Portable Docking for Autonomous Underwater Vehicles

Portable Docking for Autonomous Underwater Vehicles

Professor Nina Mahmoudian is leading a team to build a mobile docking system that enables AUVs to complete missions without human intervention. Image: Purdue University
Whether on land, sea, or air, mobile robots face the big challenge of energy management, specifically battery life and charging to optimize range and endurance. It’s a particular problem for autonomous underwater vehicles (AUVs), which lose radio and GPS communications when underwater. One solution has been to deploy a number of charging stations to which a robot can return periodically to recharge and upload/download data, but that is limited by the static nature of the charging stations; the more time and energy a robot must spend traveling to and from a station is less spent on the mission itself.

Nina Mahmoudian, an associate professor of mechanical engineering at Purdue University, and her team at Purdue have overcome those limitations.

A yellow underwater robot (left) finds its way to a mobile docking station to recharge and upload data before continuing a task. Image: Purdue University photo/Jared Pike
“Recharging systems are widely available for aerial systems and ground systems, but not that much for undersea operation,” she said. “We’ve developed a new mobile underwater docking system that can be deployed in a fixed setting as a fixed charging station or as a mobile. It can be installed on the back of a boat or autonomous surface vehicle to serve as a mobile charger.” 

The team’s approach encompasses both a cross-domain optimization mission planning software for resource allocation, and a docking station and associated software for approach and homing in a marine environment. The system provides “mission planning and optimization metrics for finding trajectories of a working robot and charging robots together so that the working robots can fully cover the mission area while they are expending the least amount of energy.”

Adaptable to Environment

While the special difficulties of marine operations generally mean AUVs aren’t quite as autonomous as their aerial and ground-based cousins, the Purdue project hopes to change that. According to Mahmoudian the traditional method is that the human is always in the loop. You deploy one or two or even multiple vehicles, and there is a boat there with people supporting the mission. The vehicle completes the mission and then comes back for recharge and data transfer. With their approach, the team is hoping that the vehicle can continuously perform the mission without human intervention.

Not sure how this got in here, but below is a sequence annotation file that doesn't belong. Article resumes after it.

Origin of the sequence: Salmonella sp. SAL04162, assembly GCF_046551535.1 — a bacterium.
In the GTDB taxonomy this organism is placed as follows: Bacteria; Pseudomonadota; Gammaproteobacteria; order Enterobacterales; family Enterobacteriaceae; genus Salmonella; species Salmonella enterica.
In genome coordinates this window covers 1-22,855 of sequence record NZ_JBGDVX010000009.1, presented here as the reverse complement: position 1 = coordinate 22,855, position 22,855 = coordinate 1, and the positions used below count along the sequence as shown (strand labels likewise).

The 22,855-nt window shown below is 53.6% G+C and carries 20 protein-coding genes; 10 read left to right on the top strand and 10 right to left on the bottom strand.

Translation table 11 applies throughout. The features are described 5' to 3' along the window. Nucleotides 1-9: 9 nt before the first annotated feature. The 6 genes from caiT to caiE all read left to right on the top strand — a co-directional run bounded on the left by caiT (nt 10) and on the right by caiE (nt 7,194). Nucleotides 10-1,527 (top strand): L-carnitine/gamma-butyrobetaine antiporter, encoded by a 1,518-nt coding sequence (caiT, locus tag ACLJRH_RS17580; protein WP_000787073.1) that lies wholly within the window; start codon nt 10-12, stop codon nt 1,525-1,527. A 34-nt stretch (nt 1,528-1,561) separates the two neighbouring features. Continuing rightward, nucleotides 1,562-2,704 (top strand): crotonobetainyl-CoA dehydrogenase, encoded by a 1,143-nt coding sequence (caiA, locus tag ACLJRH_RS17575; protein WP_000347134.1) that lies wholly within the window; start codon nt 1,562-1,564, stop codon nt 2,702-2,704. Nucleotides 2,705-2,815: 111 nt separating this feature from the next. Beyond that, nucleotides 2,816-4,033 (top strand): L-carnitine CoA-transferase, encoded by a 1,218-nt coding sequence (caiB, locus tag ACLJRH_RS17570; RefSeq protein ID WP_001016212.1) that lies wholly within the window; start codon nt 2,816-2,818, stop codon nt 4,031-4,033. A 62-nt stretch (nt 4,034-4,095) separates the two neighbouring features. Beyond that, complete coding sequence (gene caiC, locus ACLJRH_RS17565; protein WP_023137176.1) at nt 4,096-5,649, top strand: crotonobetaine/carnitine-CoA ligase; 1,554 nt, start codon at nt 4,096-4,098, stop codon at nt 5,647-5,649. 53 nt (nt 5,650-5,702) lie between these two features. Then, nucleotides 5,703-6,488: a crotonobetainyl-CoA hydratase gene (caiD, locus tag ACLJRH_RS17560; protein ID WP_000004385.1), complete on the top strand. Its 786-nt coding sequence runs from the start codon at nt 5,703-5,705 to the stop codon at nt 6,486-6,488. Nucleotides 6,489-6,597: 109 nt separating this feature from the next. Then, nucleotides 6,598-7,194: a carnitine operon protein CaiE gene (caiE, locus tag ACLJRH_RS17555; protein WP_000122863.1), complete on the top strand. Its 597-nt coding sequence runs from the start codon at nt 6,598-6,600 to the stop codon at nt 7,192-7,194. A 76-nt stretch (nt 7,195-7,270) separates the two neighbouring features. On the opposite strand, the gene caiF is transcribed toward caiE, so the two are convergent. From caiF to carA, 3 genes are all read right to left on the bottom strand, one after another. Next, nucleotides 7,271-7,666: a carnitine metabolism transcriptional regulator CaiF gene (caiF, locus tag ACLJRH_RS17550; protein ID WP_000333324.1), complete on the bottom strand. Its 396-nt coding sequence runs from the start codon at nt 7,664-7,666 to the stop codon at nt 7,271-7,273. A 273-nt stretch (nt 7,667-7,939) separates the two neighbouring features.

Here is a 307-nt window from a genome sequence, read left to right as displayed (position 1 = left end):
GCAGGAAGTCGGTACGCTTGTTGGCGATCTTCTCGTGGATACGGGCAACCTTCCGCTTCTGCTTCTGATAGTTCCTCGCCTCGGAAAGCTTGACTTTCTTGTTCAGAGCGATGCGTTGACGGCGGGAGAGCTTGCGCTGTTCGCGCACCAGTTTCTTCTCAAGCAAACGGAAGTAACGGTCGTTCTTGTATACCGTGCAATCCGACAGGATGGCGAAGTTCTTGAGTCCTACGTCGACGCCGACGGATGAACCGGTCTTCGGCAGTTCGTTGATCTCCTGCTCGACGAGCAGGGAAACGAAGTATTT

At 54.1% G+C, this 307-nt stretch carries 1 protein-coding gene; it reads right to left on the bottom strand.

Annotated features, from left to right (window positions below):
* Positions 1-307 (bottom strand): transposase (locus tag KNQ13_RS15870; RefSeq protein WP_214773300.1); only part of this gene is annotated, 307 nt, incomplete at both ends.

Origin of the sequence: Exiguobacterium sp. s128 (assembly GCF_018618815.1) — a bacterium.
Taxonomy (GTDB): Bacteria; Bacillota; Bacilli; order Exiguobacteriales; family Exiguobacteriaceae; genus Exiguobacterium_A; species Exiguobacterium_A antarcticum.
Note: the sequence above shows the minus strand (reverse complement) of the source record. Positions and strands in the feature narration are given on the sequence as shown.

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The team is conducting further tests to refine the algorithm with an eye toward eventual blue-water tests in ocean conditions. Image: Purdue University photo/Jared Pike
AUVs are commonly sent on pre-programmed missions underwater, then return to the surface and send out a signal calling for retrieval and recovery by humans in a boat. In this system, however, the robots perform their jobs and return to a charging station to dock and recharge. The charging stations are also mobile and monitor the positions of all the working robots, and can plan and update their trajectories so that the vehicles can rendezvous and dock with the best efficiency and time savings. Underwater, the robots and docking stations communicate acoustically, and each station is equipped with a beacon for the final homing and docking procedure.

Importantly, the system is capable of responding and adapting to unexpected changes. “We have the capability of automatically planning, meaning that even if a human is not there, when the vehicles get to the docking station they do a check, are all vehicles available? And if it detects failure, then it recalculates and replans, and then sends that plan to all vehicles. This way, our system is adaptable to changes in the environment, to failure, to disturbances.”

Multiple Vehicle Operation

The algorithm and docking stations are also being designed for compatibility with commercially available AUV systems. “We dont like to have different gas stations for different type of vehicles, we all go to one gas station,” said Mahmoudian. “Our approach is to have something that’s adaptable, portable, and which can serve a variety of vehicles. To that end, we’re also working on adapters and payloads that can be added to available commercial platforms so they can take advantage of this docking station for data transfer and for recharging.”

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The system has performed well in both computer simulations and real-world underwater tests, and Mahmoudian’s team is conducting further tests to refine the algorithm with an eye toward eventual blue-water tests in ocean conditions. “In the long run we are hoping to actually have multiple chargers with multiple underwater vehicles together to basically implement the algorithm on multiple vehicle operation.”

Ultimately, the platform may operate everywhere from the tropics to the Arctic and someday, even beyond Earth. The team has published a paper on using the system to explore the ice-covered oceans of Saturn’s moon Titan. “The design is adaptable, portable, and foldable, which makes it a great candidate for space exploration,” she added.
Mark Wolverton is a science writer based in Philadelphia, Pa.

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